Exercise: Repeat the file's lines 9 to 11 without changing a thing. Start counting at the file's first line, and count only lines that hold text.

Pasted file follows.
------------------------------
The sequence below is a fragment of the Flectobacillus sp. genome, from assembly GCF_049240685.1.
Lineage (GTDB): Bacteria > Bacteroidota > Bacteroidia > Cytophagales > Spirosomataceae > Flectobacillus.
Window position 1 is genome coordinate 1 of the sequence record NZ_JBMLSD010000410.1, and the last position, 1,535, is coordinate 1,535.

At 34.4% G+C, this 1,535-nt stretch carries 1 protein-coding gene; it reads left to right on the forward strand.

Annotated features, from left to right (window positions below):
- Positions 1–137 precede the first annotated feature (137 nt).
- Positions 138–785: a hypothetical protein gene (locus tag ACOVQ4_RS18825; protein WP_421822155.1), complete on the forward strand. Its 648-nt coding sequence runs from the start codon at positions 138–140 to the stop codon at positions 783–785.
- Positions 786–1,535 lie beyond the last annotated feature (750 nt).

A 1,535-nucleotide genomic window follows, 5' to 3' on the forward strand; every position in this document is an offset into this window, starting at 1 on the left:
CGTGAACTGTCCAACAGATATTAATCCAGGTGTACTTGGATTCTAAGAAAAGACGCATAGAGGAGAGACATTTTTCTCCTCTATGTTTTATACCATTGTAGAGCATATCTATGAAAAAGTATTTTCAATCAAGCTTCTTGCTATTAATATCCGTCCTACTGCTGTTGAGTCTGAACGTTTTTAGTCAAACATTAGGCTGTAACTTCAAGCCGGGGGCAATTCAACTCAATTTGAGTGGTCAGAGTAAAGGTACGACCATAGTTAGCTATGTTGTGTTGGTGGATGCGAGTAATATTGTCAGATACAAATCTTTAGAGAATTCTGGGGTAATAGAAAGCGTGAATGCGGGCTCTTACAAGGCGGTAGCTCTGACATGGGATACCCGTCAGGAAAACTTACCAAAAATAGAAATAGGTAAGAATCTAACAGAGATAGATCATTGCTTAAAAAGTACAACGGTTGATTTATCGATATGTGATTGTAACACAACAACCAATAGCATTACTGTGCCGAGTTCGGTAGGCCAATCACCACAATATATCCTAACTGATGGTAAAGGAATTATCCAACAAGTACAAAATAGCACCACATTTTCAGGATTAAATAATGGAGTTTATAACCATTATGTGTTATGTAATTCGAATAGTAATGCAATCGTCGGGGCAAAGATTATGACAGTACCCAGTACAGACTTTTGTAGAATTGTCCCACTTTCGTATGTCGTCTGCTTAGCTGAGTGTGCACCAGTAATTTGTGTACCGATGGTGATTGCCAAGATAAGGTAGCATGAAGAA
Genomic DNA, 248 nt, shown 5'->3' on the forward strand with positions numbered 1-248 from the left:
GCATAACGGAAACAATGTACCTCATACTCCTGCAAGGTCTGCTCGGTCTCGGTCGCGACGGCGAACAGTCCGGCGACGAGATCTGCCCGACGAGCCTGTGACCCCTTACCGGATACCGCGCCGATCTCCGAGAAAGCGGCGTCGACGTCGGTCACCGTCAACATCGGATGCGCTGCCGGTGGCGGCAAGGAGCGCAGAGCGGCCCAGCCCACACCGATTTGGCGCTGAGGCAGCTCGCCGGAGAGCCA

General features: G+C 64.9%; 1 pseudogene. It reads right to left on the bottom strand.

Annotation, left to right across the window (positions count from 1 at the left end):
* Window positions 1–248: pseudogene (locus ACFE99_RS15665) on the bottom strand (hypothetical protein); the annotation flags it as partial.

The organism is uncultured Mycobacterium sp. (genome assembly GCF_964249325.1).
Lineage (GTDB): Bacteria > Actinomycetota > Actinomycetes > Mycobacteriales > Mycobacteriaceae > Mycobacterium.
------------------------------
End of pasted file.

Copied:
A 1,535-nucleotide genomic window follows, 5' to 3' on the forward strand; every position in this document is an offset into this window, starting at 1 on the left:
CGTGAACTGTCCAACAGATATTAATCCAGGTGTACTTGGATTCTAAGAAAAGACGCATAGAGGAGAGACATTTTTCTCCTCTATGTTTTATACCATTGTAGAGCATATCTATGAAAAAGTATTTTCAATCAAGCTTCTTGCTATTAATATCCGTCCTACTGCTGTTGAGTCTGAACGTTTTTAGTCAAACATTAGGCTGTAACTTCAAGCCGGGGGCAATTCAACTCAATTTGAGTGGTCAGAGTAAAGGTACGACCATAGTTAGCTATGTTGTGTTGGTGGATGCGAGTAATATTGTCAGATACAAATCTTTAGAGAATTCTGGGGTAATAGAAAGCGTGAATGCGGGCTCTTACAAGGCGGTAGCTCTGACATGGGATACCCGTCAGGAAAACTTACCAAAAATAGAAATAGGTAAGAATCTAACAGAGATAGATCATTGCTTAAAAAGTACAACGGTTGATTTATCGATATGTGATTGTAACACAACAACCAATAGCATTACTGTGCCGAGTTCGGTAGGCCAATCACCACAATATATCCTAACTGATGGTAAAGGAATTATCCAACAAGTACAAAATAGCACCACATTTTCAGGATTAAATAATGGAGTTTATAACCATTATGTGTTATGTAATTCGAATAGTAATGCAATCGTCGGGGCAAAGATTATGACAGTACCCAGTACAGACTTTTGTAGAATTGTCCCACTTTCGTATGTCGTCTGCTTAGCTGAGTGTGCACCAGTAATTTGTGTACCGATGGTGATTGCCAAGATAAGGTAGCATGAAGAA
Genomic DNA, 248 nt, shown 5'->3' on the forward strand with positions numbered 1-248 from the left: